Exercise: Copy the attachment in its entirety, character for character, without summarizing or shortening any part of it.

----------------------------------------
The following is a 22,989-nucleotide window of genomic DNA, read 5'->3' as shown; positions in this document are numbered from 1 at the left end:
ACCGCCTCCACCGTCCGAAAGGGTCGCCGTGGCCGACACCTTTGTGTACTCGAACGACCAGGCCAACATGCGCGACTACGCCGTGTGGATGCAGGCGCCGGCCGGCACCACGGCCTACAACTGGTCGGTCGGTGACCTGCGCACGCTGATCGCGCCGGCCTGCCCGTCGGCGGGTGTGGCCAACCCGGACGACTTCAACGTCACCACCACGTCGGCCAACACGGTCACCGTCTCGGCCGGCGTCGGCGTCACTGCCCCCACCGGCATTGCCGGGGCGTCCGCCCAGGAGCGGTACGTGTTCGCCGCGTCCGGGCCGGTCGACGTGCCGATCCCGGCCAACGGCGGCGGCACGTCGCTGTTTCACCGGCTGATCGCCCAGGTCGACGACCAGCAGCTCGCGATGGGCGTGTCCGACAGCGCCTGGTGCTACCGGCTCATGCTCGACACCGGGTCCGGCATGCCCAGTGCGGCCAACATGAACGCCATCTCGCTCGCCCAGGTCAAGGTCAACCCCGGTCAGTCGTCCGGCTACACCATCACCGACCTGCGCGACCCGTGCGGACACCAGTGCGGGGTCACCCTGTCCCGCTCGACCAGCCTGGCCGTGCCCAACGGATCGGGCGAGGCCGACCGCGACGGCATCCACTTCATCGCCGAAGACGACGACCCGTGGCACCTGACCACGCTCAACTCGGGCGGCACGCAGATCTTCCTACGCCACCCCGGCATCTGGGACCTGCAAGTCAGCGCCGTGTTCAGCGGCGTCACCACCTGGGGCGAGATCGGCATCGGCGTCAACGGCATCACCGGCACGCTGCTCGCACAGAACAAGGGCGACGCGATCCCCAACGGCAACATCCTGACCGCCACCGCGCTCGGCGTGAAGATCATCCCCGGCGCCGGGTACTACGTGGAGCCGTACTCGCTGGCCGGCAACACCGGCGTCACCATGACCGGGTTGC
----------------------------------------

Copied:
The following is a 22,989-nucleotide window of genomic DNA, read 5'->3' as shown; positions in this document are numbered from 1 at the left end:
ACCGCCTCCACCGTCCGAAAGGGTCGCCGTGGCCGACACCTTTGTGTACTCGAACGACCAGGCCAACATGCGCGACTACGCCGTGTGGATGCAGGCGCCGGCCGGCACCACGGCCTACAACTGGTCGGTCGGTGACCTGCGCACGCTGATCGCGCCGGCCTGCCCGTCGGCGGGTGTGGCCAACCCGGACGACTTCAACGTCACCACCACGTCGGCCAACACGGTCACCGTCTCGGCCGGCGTCGGCGTCACTGCCCCCACCGGCATTGCCGGGGCGTCCGCCCAGGAGCGGTACGTGTTCGCCGCGTCCGGGCCGGTCGACGTGCCGATCCCGGCCAACGGCGGCGGCACGTCGCTGTTTCACCGGCTGATCGCCCAGGTCGACGACCAGCAGCTCGCGATGGGCGTGTCCGACAGCGCCTGGTGCTACCGGCTCATGCTCGACACCGGGTCCGGCATGCCCAGTGCGGCCAACATGAACGCCATCTCGCTCGCCCAGGTCAAGGTCAACCCCGGTCAGTCGTCCGGCTACACCATCACCGACCTGCGCGACCCGTGCGGACACCAGTGCGGGGTCACCCTGTCCCGCTCGACCAGCCTGGCCGTGCCCAACGGATCGGGCGAGGCCGACCGCGACGGCATCCACTTCATCGCCGAAGACGACGACCCGTGGCACCTGACCACGCTCAACTCGGGCGGCACGCAGATCTTCCTACGCCACCCCGGCATCTGGGACCTGCAAGTCAGCGCCGTGTTCAGCGGCGTCACCACCTGGGGCGAGATCGGCATCGGCGTCAACGGCATCACCGGCACGCTGCTCGCACAGAACAAGGGCGACGCGATCCCCAACGGCAACATCCTGACCGCCACCGCGCTCGGCGTGAAGATCATCCCCGGCGCCGGGTACTACGTGGAGCCGTACTCGCTGGCCGGCAACACCGGCGTCACCATGACCGGGTTGC